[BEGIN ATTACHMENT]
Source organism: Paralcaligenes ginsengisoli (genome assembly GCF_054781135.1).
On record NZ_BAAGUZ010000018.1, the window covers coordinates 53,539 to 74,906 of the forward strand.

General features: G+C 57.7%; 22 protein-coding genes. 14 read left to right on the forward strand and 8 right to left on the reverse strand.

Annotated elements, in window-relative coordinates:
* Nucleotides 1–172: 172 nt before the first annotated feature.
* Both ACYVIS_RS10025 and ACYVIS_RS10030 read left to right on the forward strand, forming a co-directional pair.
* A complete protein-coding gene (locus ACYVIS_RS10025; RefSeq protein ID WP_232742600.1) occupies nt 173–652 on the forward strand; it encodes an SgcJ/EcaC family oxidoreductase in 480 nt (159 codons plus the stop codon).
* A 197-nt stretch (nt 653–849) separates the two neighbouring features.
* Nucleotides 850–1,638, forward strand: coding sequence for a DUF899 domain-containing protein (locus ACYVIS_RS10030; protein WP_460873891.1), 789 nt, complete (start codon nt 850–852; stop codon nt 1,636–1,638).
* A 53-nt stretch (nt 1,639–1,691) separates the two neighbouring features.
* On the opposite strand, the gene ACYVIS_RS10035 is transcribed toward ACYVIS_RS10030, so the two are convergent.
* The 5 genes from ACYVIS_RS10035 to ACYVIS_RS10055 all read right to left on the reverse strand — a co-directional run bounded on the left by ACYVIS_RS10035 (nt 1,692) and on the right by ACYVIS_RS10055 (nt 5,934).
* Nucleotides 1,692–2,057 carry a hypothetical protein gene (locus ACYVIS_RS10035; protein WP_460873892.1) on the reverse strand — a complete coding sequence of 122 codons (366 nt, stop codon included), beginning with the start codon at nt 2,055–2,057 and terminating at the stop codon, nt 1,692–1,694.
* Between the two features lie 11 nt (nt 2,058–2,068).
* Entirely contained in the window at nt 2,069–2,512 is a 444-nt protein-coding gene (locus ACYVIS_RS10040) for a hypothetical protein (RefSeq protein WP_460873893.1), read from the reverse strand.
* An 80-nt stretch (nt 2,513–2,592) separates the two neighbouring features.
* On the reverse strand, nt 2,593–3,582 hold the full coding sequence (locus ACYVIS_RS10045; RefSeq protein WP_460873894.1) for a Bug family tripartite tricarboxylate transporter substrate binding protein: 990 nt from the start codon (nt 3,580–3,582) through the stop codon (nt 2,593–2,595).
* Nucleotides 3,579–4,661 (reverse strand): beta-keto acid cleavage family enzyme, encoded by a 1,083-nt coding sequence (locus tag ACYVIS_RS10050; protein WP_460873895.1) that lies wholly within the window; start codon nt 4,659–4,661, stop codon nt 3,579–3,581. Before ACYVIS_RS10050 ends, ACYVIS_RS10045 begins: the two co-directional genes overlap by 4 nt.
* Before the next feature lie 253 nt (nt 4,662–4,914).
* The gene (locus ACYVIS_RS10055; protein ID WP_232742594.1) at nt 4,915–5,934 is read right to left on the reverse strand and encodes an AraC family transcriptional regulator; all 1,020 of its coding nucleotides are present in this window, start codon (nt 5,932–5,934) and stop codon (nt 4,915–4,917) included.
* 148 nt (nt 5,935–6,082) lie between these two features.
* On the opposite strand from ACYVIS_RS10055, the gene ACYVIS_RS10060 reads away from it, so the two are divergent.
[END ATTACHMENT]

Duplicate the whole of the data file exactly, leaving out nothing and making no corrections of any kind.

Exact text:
Source organism: Paralcaligenes ginsengisoli (genome assembly GCF_054781135.1).
On record NZ_BAAGUZ010000018.1, the window covers coordinates 53,539 to 74,906 of the forward strand.

General features: G+C 57.7%; 22 protein-coding genes. 14 read left to right on the forward strand and 8 right to left on the reverse strand.

Annotated elements, in window-relative coordinates:
* Nucleotides 1–172: 172 nt before the first annotated feature.
* Both ACYVIS_RS10025 and ACYVIS_RS10030 read left to right on the forward strand, forming a co-directional pair.
* A complete protein-coding gene (locus ACYVIS_RS10025; RefSeq protein ID WP_232742600.1) occupies nt 173–652 on the forward strand; it encodes an SgcJ/EcaC family oxidoreductase in 480 nt (159 codons plus the stop codon).
* A 197-nt stretch (nt 653–849) separates the two neighbouring features.
* Nucleotides 850–1,638, forward strand: coding sequence for a DUF899 domain-containing protein (locus ACYVIS_RS10030; protein WP_460873891.1), 789 nt, complete (start codon nt 850–852; stop codon nt 1,636–1,638).
* A 53-nt stretch (nt 1,639–1,691) separates the two neighbouring features.
* On the opposite strand, the gene ACYVIS_RS10035 is transcribed toward ACYVIS_RS10030, so the two are convergent.
* The 5 genes from ACYVIS_RS10035 to ACYVIS_RS10055 all read right to left on the reverse strand — a co-directional run bounded on the left by ACYVIS_RS10035 (nt 1,692) and on the right by ACYVIS_RS10055 (nt 5,934).
* Nucleotides 1,692–2,057 carry a hypothetical protein gene (locus ACYVIS_RS10035; protein WP_460873892.1) on the reverse strand — a complete coding sequence of 122 codons (366 nt, stop codon included), beginning with the start codon at nt 2,055–2,057 and terminating at the stop codon, nt 1,692–1,694.
* Between the two features lie 11 nt (nt 2,058–2,068).
* Entirely contained in the window at nt 2,069–2,512 is a 444-nt protein-coding gene (locus ACYVIS_RS10040) for a hypothetical protein (RefSeq protein WP_460873893.1), read from the reverse strand.
* An 80-nt stretch (nt 2,513–2,592) separates the two neighbouring features.
* On the reverse strand, nt 2,593–3,582 hold the full coding sequence (locus ACYVIS_RS10045; RefSeq protein WP_460873894.1) for a Bug family tripartite tricarboxylate transporter substrate binding protein: 990 nt from the start codon (nt 3,580–3,582) through the stop codon (nt 2,593–2,595).
* Nucleotides 3,579–4,661 (reverse strand): beta-keto acid cleavage family enzyme, encoded by a 1,083-nt coding sequence (locus tag ACYVIS_RS10050; protein WP_460873895.1) that lies wholly within the window; start codon nt 4,659–4,661, stop codon nt 3,579–3,581. Before ACYVIS_RS10050 ends, ACYVIS_RS10045 begins: the two co-directional genes overlap by 4 nt.
* Before the next feature lie 253 nt (nt 4,662–4,914).
* The gene (locus ACYVIS_RS10055; protein ID WP_232742594.1) at nt 4,915–5,934 is read right to left on the reverse strand and encodes an AraC family transcriptional regulator; all 1,020 of its coding nucleotides are present in this window, start codon (nt 5,932–5,934) and stop codon (nt 4,915–4,917) included.
* 148 nt (nt 5,935–6,082) lie between these two features.
* On the opposite strand from ACYVIS_RS10055, the gene ACYVIS_RS10060 reads away from it, so the two are divergent.